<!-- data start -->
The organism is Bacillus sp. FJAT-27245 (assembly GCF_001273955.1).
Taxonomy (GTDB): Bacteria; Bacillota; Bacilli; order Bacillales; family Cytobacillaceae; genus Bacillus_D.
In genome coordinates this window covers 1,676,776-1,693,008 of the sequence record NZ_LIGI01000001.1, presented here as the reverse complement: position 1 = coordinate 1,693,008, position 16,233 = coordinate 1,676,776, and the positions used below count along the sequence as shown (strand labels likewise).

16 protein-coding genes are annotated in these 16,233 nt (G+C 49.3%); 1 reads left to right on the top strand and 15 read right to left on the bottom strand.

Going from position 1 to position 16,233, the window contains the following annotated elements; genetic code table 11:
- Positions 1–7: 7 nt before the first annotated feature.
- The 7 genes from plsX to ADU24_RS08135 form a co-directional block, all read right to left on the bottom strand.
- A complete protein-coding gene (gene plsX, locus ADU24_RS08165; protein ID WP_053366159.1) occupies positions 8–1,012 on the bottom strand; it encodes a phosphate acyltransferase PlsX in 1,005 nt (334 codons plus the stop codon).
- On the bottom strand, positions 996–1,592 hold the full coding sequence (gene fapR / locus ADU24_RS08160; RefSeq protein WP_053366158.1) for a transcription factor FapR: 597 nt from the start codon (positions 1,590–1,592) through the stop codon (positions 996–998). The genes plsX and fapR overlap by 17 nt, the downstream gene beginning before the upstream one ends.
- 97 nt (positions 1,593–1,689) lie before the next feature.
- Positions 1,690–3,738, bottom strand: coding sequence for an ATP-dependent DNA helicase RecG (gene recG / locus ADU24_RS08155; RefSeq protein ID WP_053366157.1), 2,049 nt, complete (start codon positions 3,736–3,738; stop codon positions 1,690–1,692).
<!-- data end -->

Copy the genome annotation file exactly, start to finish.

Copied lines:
The organism is Bacillus sp. FJAT-27245 (assembly GCF_001273955.1).
Taxonomy (GTDB): Bacteria; Bacillota; Bacilli; order Bacillales; family Cytobacillaceae; genus Bacillus_D.
In genome coordinates this window covers 1,676,776-1,693,008 of the sequence record NZ_LIGI01000001.1, presented here as the reverse complement: position 1 = coordinate 1,693,008, position 16,233 = coordinate 1,676,776, and the positions used below count along the sequence as shown (strand labels likewise).

16 protein-coding genes are annotated in these 16,233 nt (G+C 49.3%); 1 reads left to right on the top strand and 15 read right to left on the bottom strand.

Going from position 1 to position 16,233, the window contains the following annotated elements; genetic code table 11:
- Positions 1–7: 7 nt before the first annotated feature.
- The 7 genes from plsX to ADU24_RS08135 form a co-directional block, all read right to left on the bottom strand.
- A complete protein-coding gene (gene plsX, locus ADU24_RS08165; protein ID WP_053366159.1) occupies positions 8–1,012 on the bottom strand; it encodes a phosphate acyltransferase PlsX in 1,005 nt (334 codons plus the stop codon).
- On the bottom strand, positions 996–1,592 hold the full coding sequence (gene fapR / locus ADU24_RS08160; RefSeq protein WP_053366158.1) for a transcription factor FapR: 597 nt from the start codon (positions 1,590–1,592) through the stop codon (positions 996–998). The genes plsX and fapR overlap by 17 nt, the downstream gene beginning before the upstream one ends.
- 97 nt (positions 1,593–1,689) lie before the next feature.
- Positions 1,690–3,738, bottom strand: coding sequence for an ATP-dependent DNA helicase RecG (gene recG / locus ADU24_RS08155; RefSeq protein ID WP_053366157.1), 2,049 nt, complete (start codon positions 3,736–3,738; stop codon positions 1,690–1,692).